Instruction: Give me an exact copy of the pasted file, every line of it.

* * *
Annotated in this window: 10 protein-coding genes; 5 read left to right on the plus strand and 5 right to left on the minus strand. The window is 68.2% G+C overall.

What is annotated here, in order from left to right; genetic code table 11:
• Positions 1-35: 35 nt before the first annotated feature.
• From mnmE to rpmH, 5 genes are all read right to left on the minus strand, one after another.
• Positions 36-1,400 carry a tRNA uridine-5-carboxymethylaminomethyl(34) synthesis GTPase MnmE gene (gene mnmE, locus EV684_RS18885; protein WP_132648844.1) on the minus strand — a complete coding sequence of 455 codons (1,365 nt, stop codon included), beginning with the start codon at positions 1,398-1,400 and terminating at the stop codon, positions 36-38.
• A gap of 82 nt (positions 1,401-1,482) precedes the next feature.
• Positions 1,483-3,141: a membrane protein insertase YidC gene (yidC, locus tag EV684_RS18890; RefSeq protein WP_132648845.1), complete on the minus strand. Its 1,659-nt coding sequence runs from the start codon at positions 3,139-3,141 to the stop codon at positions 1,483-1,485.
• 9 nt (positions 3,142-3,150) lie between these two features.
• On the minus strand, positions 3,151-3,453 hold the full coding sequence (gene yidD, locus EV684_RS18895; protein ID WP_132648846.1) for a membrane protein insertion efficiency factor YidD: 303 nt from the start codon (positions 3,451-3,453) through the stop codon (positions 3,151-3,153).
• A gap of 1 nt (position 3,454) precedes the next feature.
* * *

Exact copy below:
Annotated in this window: 10 protein-coding genes; 5 read left to right on the plus strand and 5 right to left on the minus strand. The window is 68.2% G+C overall.

What is annotated here, in order from left to right; genetic code table 11:
• Positions 1-35: 35 nt before the first annotated feature.
• From mnmE to rpmH, 5 genes are all read right to left on the minus strand, one after another.
• Positions 36-1,400 carry a tRNA uridine-5-carboxymethylaminomethyl(34) synthesis GTPase MnmE gene (gene mnmE, locus EV684_RS18885; protein WP_132648844.1) on the minus strand — a complete coding sequence of 455 codons (1,365 nt, stop codon included), beginning with the start codon at positions 1,398-1,400 and terminating at the stop codon, positions 36-38.
• A gap of 82 nt (positions 1,401-1,482) precedes the next feature.
• Positions 1,483-3,141: a membrane protein insertase YidC gene (yidC, locus tag EV684_RS18890; RefSeq protein WP_132648845.1), complete on the minus strand. Its 1,659-nt coding sequence runs from the start codon at positions 3,139-3,141 to the stop codon at positions 1,483-1,485.
• 9 nt (positions 3,142-3,150) lie between these two features.
• On the minus strand, positions 3,151-3,453 hold the full coding sequence (gene yidD, locus EV684_RS18895; protein ID WP_132648846.1) for a membrane protein insertion efficiency factor YidD: 303 nt from the start codon (positions 3,451-3,453) through the stop codon (positions 3,151-3,153).
• A gap of 1 nt (position 3,454) precedes the next feature.